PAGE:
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Oct 08

The Parable of the Great King

A boy of nearly six lay weeping on the side of the road. His father, face down in the mud beside him, had just been slain. He was unable to pay the taxes required by the local governor. He pleaded with the collectors to spare his life, as he had no money with which to pay them. This was not their concern. The man was killed; the debt passed to his son.

A woman who witnessed the event came to comfort the boy. “I know this is hard for you to understand now,” she said, “but the King has a plan for all of us.”

The boy had heard of the King all his life, but had never seen him. No one in the town had. But everyone knew the stories. The King was a great man—powerful and wise. He was kind and loving and gave selflessly to help his people. He was even a great healer. The world had never known a greater ruler.

The boy knew the King was great, he’d been told so by everyone, but he couldn’t shake the vision of his father being cut down in the street. “How could the King let this happen?” he asked the woman.

“Child,” she said with pain in her eyes, “my own son was about your age when he was taken by the sickness. I’ve lived with that pain for 30 years, but I have faith in the greatness of our King. If there is suffering in his kingdom, he must have some reason for allowing it. Don’t you know the story of The Terrible Conquerors?”

“Yes, of course” the boy replied. “They invaded our lands until the King drove them away.”

“So, don’t you see? If the King saved his people from that evil horde, then we know he does act to prevent injustice. He shows himself and provides evidence of his greatness and power, but only at certain times.”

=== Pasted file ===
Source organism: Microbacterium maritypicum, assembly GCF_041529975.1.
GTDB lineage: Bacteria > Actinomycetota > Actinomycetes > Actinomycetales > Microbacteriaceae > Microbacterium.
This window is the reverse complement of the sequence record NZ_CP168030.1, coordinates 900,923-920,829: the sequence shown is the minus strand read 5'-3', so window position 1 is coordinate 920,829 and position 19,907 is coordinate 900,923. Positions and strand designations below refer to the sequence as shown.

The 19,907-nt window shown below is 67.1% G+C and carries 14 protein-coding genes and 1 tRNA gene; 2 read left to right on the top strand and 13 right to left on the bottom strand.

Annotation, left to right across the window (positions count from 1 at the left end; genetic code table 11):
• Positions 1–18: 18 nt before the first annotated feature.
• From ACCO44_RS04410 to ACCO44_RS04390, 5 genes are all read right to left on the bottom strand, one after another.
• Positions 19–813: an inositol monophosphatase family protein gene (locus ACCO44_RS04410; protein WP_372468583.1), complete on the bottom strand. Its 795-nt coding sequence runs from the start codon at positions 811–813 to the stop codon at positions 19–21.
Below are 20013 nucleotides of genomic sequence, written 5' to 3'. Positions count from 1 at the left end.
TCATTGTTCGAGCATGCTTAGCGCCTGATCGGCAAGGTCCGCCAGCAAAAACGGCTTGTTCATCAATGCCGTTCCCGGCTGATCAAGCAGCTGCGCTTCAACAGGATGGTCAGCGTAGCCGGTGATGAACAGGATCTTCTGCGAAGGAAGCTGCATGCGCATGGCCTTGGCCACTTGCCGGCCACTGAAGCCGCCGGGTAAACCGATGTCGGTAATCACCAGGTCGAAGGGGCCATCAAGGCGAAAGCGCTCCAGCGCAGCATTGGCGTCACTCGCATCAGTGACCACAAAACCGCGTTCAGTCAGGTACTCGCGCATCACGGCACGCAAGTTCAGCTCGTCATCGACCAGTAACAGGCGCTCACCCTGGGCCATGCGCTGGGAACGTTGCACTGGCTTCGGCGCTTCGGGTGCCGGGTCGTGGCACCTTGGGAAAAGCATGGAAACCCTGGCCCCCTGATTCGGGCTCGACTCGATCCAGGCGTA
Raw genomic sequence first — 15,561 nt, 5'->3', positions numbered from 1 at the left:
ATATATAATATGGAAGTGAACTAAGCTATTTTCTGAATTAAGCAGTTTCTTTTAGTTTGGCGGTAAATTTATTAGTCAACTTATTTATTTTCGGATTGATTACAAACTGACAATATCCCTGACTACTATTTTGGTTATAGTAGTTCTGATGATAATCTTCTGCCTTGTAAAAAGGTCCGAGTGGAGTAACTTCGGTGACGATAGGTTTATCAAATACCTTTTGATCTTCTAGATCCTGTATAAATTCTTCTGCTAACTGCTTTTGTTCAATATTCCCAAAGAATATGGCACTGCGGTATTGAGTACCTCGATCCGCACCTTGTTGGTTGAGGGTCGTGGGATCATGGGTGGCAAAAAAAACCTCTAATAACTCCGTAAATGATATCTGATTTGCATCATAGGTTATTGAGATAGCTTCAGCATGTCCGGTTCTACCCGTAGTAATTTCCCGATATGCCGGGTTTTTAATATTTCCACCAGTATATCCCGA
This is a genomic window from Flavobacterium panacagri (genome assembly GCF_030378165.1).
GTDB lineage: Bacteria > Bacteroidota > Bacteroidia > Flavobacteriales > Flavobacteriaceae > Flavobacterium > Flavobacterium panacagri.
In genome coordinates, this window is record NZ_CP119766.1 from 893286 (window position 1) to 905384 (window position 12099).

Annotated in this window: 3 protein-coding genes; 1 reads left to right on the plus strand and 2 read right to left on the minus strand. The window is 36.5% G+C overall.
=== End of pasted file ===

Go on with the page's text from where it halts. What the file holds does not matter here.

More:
“But why couldn’t he help this time? It’s just as good as any! My father searched for work every day, but there was none. He didn’t have any money to give,” cried the boy.

“We must have faith in these circumstances. The King always knows what happens in his kingdom, so there must be some higher reason,” explained the woman with compassion. “Otherwise, it would mean the King is not great and loving.”

The boy turned back to his lifeless father. Tears overcame him once again.

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2 comments

  1. Neil Shenvi

    I loved this parable. I wonder if you’d allow me the liberty offering a continuation:

    That night, the boy returned to the room in his cold, empty hut and on his bed he found a letter. It was a note from the king himself. The note didn’t say anything about the boy’s father. Instead, the boy found himself reading the story of another boy who had grown up in a province that was at war with the king. He had grown up to be a great healer, a friend of the poor and oppressed and a comforter of widows and orphans. He went around the countryside telling people that the king had freely forgiven their rebellion and would accept them as his people. But one day, that boy was arrested by the governor’s soldiers on a charge of treason. The governor’s soldiers tortured the boy and offered him many opportunities to renounce his loyalty to the king. But he refused to, so the soldier’s killed him. The letter ended with one tear-stained sentence written in the king’s own hand: “That boy was my beloved son and that province was your province.”

    “The night on Golgotha is so important in the history of man only because, in its shadow, the divinity abandoned its traditional privileges and drank to the last drop, despair included, the agony of death. This is the explanation of the Lama sabactani and the heartrending doubt of Christ in agony. The agony would have been mild if it had been alleviated by hopes of eternity. For God to be a man, he must despair.” – Albert Camus

    “But he was pierced for our transgressions, he was crushed for our iniquities; the punishment that brought us peace was upon him, and by his wounds we are healed.” – Isaiah 53:5

  2. Mike

    Thanks Neil. I was thinking of doing a series of parables and this was the first. As you know, a lot of people respond to pathos over logos.

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